Program #32-09 - Begin date: 08/12/09. End date: 02/12/09.

Please call us if you carry us - 510-251-1332 and we will list your station on our website. If you excerpt, please credit early and often.

Oscar Grant and Police Accountability

From Making Contact | Part of the Making Contact series | 29:00

We take a look at the Police killing of Oscar Grant in Oakland, and the debate over who gets to decide when an officer has done something wrong.

I_am_oscar_grant_small Who polices the police? Do you or your neighbors have any say in the way your town’s cops and sheriffs do business? For more than 35 years, cities around the country have been creating civilian oversight agencies - trying to make local police and sheriffs accountable to the communities they serve.

On this edition we take a look at the Police killing of Oscar Grant in Oakland, and the debate over who gets to decide when an officer has done something wrong.

Featuring:
Barbara Attard, civilian oversight consultant, former San Francisco Office of Citizen Complaints investigator and former Berkeley Police Review Commission Director; Marcel Diallo, artist and victim of police harassment; Rashidah Grinage, PUEBLO Executive Director; Jason Wechter, National Association for Civilian Oversight of Law Enforcement Board Member; Reginald Lyles, BART consultant and former Berkeley Police Officer; Gary Gee, BART Police Chief; Jesse Sekhon, BART Police Officers Association President; Quintin Mecke, California State Assemblyman Tom Ammiano’s Communications Director; Greg Kaufory, attorney; Omar Osirus, Jan, and Bo, protestors; Daniel Buford, Allen Temple Baptist Church Reverend; Joyce Hicks, San Francisco Office of Citizen Complaints Director and former Oakland’s Citizens Police Review Board Director; Patrick Cacares, Oakland Citizens Police Review Board acting director; Paulette Hogan, tasered Oakland resident who filed complaint with Internal Affairs; Chris Shannon, Oakland Police Lieutenant; Cephus Johnson, Oscar Grant’s uncle; Mark Kroeker, Portland Police Chief;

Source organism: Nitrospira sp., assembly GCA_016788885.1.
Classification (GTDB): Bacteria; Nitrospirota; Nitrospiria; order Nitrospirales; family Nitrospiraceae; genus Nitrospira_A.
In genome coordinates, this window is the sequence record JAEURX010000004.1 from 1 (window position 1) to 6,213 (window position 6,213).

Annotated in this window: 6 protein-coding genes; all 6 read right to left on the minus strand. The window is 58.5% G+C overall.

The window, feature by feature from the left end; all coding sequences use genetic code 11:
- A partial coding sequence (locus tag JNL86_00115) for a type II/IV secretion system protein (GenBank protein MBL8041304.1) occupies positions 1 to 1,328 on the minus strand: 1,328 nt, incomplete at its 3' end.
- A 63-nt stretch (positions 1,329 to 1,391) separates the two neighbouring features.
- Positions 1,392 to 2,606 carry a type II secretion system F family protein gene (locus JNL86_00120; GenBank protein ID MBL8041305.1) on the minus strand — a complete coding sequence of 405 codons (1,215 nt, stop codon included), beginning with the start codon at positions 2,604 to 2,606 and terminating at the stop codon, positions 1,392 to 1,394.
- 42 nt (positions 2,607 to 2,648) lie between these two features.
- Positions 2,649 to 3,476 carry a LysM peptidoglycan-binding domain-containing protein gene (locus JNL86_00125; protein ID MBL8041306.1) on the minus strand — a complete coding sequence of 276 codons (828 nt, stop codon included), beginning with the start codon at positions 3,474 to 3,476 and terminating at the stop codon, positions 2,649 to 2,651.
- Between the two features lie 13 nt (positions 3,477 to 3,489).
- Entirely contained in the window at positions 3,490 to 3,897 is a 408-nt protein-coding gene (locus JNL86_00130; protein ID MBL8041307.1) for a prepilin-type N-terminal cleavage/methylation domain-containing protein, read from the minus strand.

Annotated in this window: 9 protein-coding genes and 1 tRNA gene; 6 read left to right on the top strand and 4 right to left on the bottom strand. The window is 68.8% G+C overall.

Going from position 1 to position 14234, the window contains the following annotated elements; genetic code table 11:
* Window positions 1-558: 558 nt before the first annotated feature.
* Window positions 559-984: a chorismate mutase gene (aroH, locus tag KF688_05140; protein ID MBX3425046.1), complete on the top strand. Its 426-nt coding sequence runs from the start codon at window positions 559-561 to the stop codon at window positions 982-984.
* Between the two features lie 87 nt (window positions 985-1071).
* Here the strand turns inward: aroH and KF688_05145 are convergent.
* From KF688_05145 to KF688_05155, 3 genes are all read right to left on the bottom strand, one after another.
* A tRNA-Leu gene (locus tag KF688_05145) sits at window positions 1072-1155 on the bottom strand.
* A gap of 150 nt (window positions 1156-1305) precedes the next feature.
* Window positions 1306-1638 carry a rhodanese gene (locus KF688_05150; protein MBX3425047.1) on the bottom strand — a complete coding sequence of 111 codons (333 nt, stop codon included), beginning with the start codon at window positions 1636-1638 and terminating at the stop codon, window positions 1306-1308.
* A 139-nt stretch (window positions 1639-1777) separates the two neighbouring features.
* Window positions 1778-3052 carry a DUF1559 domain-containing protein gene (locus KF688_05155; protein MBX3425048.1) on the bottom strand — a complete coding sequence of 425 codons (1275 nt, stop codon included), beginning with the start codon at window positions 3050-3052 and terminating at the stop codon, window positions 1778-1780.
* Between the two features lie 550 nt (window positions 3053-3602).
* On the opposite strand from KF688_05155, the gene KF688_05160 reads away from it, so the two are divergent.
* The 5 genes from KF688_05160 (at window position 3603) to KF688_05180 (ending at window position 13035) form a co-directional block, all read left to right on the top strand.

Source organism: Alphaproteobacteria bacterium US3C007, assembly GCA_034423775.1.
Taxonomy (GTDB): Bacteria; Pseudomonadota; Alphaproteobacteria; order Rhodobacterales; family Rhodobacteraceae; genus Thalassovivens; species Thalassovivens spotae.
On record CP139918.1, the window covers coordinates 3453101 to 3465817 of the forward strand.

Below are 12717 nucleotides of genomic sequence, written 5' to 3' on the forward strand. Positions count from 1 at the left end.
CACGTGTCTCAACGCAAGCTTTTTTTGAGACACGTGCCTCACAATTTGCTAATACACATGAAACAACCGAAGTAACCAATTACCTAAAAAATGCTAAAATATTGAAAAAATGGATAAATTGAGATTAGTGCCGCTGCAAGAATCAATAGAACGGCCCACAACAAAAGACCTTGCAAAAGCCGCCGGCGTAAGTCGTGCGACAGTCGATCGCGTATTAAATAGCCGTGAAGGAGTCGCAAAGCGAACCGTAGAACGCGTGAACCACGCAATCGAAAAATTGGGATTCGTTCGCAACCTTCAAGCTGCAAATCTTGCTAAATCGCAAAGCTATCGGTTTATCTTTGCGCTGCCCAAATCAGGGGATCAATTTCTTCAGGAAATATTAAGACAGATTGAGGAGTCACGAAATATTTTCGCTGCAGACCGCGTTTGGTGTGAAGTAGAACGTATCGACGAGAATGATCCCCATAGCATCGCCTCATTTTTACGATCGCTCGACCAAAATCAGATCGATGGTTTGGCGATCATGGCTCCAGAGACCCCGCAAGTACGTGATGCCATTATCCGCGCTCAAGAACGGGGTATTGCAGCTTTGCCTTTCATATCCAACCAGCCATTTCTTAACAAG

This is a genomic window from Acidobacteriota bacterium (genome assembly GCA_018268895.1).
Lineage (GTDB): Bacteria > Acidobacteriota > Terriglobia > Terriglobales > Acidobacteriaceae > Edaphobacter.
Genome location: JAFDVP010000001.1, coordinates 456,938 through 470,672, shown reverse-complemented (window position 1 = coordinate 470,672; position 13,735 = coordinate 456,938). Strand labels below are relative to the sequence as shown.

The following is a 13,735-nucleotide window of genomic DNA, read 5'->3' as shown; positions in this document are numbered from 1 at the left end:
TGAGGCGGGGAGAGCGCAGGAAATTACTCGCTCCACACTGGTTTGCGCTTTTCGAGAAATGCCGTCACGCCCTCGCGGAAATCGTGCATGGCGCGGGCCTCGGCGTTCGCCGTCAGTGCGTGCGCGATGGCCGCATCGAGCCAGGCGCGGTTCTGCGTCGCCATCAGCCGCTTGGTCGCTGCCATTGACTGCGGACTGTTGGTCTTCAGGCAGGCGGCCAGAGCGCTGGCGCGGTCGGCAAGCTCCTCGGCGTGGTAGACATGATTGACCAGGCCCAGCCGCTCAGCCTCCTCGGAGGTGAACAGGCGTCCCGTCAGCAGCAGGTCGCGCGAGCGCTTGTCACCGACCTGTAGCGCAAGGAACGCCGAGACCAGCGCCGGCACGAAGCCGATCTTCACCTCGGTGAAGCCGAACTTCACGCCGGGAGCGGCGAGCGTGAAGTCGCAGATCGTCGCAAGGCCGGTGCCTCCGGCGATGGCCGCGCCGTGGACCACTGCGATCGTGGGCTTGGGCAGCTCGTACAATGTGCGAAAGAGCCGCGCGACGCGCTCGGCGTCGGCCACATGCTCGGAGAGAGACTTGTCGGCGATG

The 1992 LA Rebellion: Twenty Years Later

From Dred-Scott Keyes | 01:00:13

The Cutting Edge looks at the causes and aftermath of the 1992 L.A. rebellion.

La-riot2_small The Cutting Edge looks at the  causes and aftermath of the 1992 L.A. rebellion through a sound collage of interviews and news reports.

Interrogators Without Pliers

From Matt Thompson | 27:31

Why torture doesn't work. How to trick the enemy into revealing secrets. Lessons from the Master Interrogator of the Luftwaffe. The British Police use of empathy as a weapon. With Ali Soufan, ex FBI special agent and interrogator.

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 The Chinese strategist and philospher Sun Tzu wrote in 'The Art of War' that 'If you know others and know yourself you will win a hundred battles.'  Which is obviously good advice but finding out about the 'other' is not straightforward.  What if they don't want to talk and share their secrets with you?